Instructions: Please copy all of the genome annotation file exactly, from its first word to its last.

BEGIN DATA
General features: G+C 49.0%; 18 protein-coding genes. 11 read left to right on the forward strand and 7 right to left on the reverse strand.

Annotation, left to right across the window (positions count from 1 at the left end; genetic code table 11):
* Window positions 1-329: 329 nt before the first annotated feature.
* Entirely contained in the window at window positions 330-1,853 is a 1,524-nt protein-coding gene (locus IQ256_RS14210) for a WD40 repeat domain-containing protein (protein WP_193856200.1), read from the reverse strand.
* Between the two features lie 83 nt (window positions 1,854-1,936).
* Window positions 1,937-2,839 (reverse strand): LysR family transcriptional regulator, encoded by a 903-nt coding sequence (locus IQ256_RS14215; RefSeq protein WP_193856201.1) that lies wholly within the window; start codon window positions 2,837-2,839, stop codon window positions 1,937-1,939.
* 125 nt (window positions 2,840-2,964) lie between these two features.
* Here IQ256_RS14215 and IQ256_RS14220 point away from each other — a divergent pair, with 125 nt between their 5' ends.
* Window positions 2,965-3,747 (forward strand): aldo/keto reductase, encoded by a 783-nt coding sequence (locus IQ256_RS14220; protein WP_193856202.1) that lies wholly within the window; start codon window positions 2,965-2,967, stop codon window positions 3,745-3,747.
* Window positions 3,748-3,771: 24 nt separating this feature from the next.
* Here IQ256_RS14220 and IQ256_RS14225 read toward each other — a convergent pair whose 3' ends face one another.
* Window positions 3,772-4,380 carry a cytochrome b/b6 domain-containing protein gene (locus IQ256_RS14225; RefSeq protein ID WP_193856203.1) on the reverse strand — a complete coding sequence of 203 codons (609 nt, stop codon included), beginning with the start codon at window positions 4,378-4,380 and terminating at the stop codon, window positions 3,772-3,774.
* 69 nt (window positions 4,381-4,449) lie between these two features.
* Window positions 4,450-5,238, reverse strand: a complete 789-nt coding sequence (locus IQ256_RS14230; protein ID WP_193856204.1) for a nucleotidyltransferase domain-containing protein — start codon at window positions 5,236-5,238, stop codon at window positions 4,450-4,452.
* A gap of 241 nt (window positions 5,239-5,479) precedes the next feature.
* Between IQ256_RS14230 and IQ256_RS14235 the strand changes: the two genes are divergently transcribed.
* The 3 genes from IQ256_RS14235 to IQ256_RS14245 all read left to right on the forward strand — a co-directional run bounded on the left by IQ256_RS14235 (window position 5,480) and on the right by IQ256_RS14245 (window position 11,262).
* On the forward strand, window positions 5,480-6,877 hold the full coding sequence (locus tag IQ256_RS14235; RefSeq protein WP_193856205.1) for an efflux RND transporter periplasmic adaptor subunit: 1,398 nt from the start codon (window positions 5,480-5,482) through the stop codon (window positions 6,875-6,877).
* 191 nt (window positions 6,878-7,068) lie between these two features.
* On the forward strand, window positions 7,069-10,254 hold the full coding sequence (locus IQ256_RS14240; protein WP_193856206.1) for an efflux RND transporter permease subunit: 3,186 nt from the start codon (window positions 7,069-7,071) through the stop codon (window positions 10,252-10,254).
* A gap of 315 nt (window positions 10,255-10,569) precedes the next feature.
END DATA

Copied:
General features: G+C 49.0%; 18 protein-coding genes. 11 read left to right on the forward strand and 7 right to left on the reverse strand.

Annotation, left to right across the window (positions count from 1 at the left end; genetic code table 11):
* Window positions 1-329: 329 nt before the first annotated feature.
* Entirely contained in the window at window positions 330-1,853 is a 1,524-nt protein-coding gene (locus IQ256_RS14210) for a WD40 repeat domain-containing protein (protein WP_193856200.1), read from the reverse strand.
* Between the two features lie 83 nt (window positions 1,854-1,936).
* Window positions 1,937-2,839 (reverse strand): LysR family transcriptional regulator, encoded by a 903-nt coding sequence (locus IQ256_RS14215; RefSeq protein WP_193856201.1) that lies wholly within the window; start codon window positions 2,837-2,839, stop codon window positions 1,937-1,939.
* 125 nt (window positions 2,840-2,964) lie between these two features.
* Here IQ256_RS14215 and IQ256_RS14220 point away from each other — a divergent pair, with 125 nt between their 5' ends.
* Window positions 2,965-3,747 (forward strand): aldo/keto reductase, encoded by a 783-nt coding sequence (locus IQ256_RS14220; protein WP_193856202.1) that lies wholly within the window; start codon window positions 2,965-2,967, stop codon window positions 3,745-3,747.
* Window positions 3,748-3,771: 24 nt separating this feature from the next.
* Here IQ256_RS14220 and IQ256_RS14225 read toward each other — a convergent pair whose 3' ends face one another.
* Window positions 3,772-4,380 carry a cytochrome b/b6 domain-containing protein gene (locus IQ256_RS14225; RefSeq protein ID WP_193856203.1) on the reverse strand — a complete coding sequence of 203 codons (609 nt, stop codon included), beginning with the start codon at window positions 4,378-4,380 and terminating at the stop codon, window positions 3,772-3,774.
* 69 nt (window positions 4,381-4,449) lie between these two features.
* Window positions 4,450-5,238, reverse strand: a complete 789-nt coding sequence (locus IQ256_RS14230; protein ID WP_193856204.1) for a nucleotidyltransferase domain-containing protein — start codon at window positions 5,236-5,238, stop codon at window positions 4,450-4,452.
* A gap of 241 nt (window positions 5,239-5,479) precedes the next feature.
* Between IQ256_RS14230 and IQ256_RS14235 the strand changes: the two genes are divergently transcribed.
* The 3 genes from IQ256_RS14235 to IQ256_RS14245 all read left to right on the forward strand — a co-directional run bounded on the left by IQ256_RS14235 (window position 5,480) and on the right by IQ256_RS14245 (window position 11,262).
* On the forward strand, window positions 5,480-6,877 hold the full coding sequence (locus tag IQ256_RS14235; RefSeq protein WP_193856205.1) for an efflux RND transporter periplasmic adaptor subunit: 1,398 nt from the start codon (window positions 5,480-5,482) through the stop codon (window positions 6,875-6,877).
* 191 nt (window positions 6,878-7,068) lie between these two features.
* On the forward strand, window positions 7,069-10,254 hold the full coding sequence (locus IQ256_RS14240; protein WP_193856206.1) for an efflux RND transporter permease subunit: 3,186 nt from the start codon (window positions 7,069-7,071) through the stop codon (window positions 10,252-10,254).
* A gap of 315 nt (window positions 10,255-10,569) precedes the next feature.